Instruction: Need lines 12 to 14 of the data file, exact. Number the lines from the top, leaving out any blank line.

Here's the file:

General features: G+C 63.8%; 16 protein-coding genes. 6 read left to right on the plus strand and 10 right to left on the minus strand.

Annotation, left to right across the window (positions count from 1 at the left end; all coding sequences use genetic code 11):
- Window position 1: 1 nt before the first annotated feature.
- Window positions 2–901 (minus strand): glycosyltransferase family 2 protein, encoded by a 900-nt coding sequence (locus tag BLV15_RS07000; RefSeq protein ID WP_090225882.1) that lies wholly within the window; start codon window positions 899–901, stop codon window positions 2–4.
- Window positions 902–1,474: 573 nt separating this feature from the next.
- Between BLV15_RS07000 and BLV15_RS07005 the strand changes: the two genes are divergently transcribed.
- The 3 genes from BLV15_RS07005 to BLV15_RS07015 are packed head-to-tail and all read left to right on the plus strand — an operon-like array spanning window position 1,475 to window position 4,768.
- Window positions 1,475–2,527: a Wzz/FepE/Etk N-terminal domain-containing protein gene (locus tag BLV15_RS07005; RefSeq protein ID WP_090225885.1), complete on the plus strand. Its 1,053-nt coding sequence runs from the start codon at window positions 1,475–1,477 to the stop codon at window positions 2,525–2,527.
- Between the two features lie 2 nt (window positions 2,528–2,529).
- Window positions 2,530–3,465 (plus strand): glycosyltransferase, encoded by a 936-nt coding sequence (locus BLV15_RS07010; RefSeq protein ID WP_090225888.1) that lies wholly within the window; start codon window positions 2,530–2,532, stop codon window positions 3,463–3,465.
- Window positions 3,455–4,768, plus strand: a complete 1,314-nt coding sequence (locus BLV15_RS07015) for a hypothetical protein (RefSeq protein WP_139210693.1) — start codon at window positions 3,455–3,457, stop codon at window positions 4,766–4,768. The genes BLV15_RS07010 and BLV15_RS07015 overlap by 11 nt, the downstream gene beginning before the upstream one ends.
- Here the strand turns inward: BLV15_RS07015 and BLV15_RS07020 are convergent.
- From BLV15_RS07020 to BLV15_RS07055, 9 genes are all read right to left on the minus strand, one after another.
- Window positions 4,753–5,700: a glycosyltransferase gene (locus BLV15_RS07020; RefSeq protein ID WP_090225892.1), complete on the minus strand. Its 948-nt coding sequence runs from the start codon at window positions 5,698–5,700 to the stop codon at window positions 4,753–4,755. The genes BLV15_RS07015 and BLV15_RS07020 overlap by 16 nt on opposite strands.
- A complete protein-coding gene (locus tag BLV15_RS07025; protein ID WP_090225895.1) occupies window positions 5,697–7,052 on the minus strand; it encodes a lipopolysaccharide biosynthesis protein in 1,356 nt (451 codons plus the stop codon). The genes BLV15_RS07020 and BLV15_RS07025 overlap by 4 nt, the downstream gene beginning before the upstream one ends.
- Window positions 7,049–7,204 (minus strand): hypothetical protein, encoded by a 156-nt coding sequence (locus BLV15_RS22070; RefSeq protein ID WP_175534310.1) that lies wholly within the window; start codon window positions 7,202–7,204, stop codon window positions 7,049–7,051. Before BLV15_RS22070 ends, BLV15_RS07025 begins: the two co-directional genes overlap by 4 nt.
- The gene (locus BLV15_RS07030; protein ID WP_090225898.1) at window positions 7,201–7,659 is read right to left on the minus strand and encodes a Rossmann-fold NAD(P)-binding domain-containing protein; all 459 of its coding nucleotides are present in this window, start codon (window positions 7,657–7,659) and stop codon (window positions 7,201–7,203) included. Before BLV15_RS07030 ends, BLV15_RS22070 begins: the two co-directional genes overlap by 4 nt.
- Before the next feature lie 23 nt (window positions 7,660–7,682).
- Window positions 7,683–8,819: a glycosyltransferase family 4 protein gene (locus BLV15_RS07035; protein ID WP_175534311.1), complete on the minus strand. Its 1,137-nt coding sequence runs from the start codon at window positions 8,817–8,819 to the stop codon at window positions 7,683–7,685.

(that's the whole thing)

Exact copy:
- Here the strand turns inward: BLV15_RS07015 and BLV15_RS07020 are convergent.
- From BLV15_RS07020 to BLV15_RS07055, 9 genes are all read right to left on the minus strand, one after another.
- Window positions 4,753–5,700: a glycosyltransferase gene (locus BLV15_RS07020; RefSeq protein ID WP_090225892.1), complete on the minus strand. Its 948-nt coding sequence runs from the start codon at window positions 5,698–5,700 to the stop codon at window positions 4,753–4,755. The genes BLV15_RS07015 and BLV15_RS07020 overlap by 16 nt on opposite strands.